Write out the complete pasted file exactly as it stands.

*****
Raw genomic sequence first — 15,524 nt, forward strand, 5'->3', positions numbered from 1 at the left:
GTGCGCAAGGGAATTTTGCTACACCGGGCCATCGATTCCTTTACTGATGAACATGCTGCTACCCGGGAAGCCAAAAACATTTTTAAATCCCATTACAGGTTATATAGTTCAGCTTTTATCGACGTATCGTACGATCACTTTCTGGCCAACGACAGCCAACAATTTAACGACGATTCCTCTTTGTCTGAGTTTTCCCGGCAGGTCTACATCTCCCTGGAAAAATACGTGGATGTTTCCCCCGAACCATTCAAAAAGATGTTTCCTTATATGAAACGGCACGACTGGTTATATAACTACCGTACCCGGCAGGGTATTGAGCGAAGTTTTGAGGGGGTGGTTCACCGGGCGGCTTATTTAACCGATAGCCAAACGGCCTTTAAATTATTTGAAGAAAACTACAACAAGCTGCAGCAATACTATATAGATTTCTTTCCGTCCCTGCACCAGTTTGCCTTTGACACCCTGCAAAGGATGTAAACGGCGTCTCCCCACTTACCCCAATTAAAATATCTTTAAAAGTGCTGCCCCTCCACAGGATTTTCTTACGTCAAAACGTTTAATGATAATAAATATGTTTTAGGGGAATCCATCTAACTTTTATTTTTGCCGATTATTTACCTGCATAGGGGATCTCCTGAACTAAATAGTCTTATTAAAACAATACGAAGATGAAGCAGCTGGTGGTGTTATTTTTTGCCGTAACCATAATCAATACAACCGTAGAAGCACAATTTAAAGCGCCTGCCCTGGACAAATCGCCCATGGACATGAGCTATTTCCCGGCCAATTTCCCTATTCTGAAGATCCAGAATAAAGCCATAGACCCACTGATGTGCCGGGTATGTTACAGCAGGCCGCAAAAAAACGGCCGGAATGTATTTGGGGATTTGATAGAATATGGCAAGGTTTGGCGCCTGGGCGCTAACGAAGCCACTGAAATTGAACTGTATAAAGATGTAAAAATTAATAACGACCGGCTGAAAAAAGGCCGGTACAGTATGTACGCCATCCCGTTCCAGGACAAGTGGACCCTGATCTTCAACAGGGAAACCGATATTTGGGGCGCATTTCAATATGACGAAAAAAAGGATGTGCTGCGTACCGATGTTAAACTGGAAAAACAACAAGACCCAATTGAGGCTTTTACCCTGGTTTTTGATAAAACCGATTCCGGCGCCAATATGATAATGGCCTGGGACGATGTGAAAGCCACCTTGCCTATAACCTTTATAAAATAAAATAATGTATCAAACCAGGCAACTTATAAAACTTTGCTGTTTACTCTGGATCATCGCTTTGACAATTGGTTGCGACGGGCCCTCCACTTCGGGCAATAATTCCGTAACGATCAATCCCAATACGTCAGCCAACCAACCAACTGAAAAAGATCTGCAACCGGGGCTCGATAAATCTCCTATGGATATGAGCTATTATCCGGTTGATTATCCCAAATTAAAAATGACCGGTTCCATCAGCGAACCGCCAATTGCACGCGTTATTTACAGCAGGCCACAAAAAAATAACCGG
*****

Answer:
Raw genomic sequence first — 15,524 nt, forward strand, 5'->3', positions numbered from 1 at the left:
GTGCGCAAGGGAATTTTGCTACACCGGGCCATCGATTCCTTTACTGATGAACATGCTGCTACCCGGGAAGCCAAAAACATTTTTAAATCCCATTACAGGTTATATAGTTCAGCTTTTATCGACGTATCGTACGATCACTTTCTGGCCAACGACAGCCAACAATTTAACGACGATTCCTCTTTGTCTGAGTTTTCCCGGCAGGTCTACATCTCCCTGGAAAAATACGTGGATGTTTCCCCCGAACCATTCAAAAAGATGTTTCCTTATATGAAACGGCACGACTGGTTATATAACTACCGTACCCGGCAGGGTATTGAGCGAAGTTTTGAGGGGGTGGTTCACCGGGCGGCTTATTTAACCGATAGCCAAACGGCCTTTAAATTATTTGAAGAAAACTACAACAAGCTGCAGCAATACTATATAGATTTCTTTCCGTCCCTGCACCAGTTTGCCTTTGACACCCTGCAAAGGATGTAAACGGCGTCTCCCCACTTACCCCAATTAAAATATCTTTAAAAGTGCTGCCCCTCCACAGGATTTTCTTACGTCAAAACGTTTAATGATAATAAATATGTTTTAGGGGAATCCATCTAACTTTTATTTTTGCCGATTATTTACCTGCATAGGGGATCTCCTGAACTAAATAGTCTTATTAAAACAATACGAAGATGAAGCAGCTGGTGGTGTTATTTTTTGCCGTAACCATAATCAATACAACCGTAGAAGCACAATTTAAAGCGCCTGCCCTGGACAAATCGCCCATGGACATGAGCTATTTCCCGGCCAATTTCCCTATTCTGAAGATCCAGAATAAAGCCATAGACCCACTGATGTGCCGGGTATGTTACAGCAGGCCGCAAAAAAACGGCCGGAATGTATTTGGGGATTTGATAGAATATGGCAAGGTTTGGCGCCTGGGCGCTAACGAAGCCACTGAAATTGAACTGTATAAAGATGTAAAAATTAATAACGACCGGCTGAAAAAAGGCCGGTACAGTATGTACGCCATCCCGTTCCAGGACAAGTGGACCCTGATCTTCAACAGGGAAACCGATATTTGGGGCGCATTTCAATATGACGAAAAAAAGGATGTGCTGCGTACCGATGTTAAACTGGAAAAACAACAAGACCCAATTGAGGCTTTTACCCTGGTTTTTGATAAAACCGATTCCGGCGCCAATATGATAATGGCCTGGGACGATGTGAAAGCCACCTTGCCTATAACCTTTATAAAATAAAATAATGTATCAAACCAGGCAACTTATAAAACTTTGCTGTTTACTCTGGATCATCGCTTTGACAATTGGTTGCGACGGGCCCTCCACTTCGGGCAATAATTCCGTAACGATCAATCCCAATACGTCAGCCAACCAACCAACTGAAAAAGATCTGCAACCGGGGCTCGATAAATCTCCTATGGATATGAGCTATTATCCGGTTGATTATCCCAAATTAAAAATGACCGGTTCCATCAGCGAACCGCCAATTGCACGCGTTATTTACAGCAGGCCACAAAAAAATAACCGG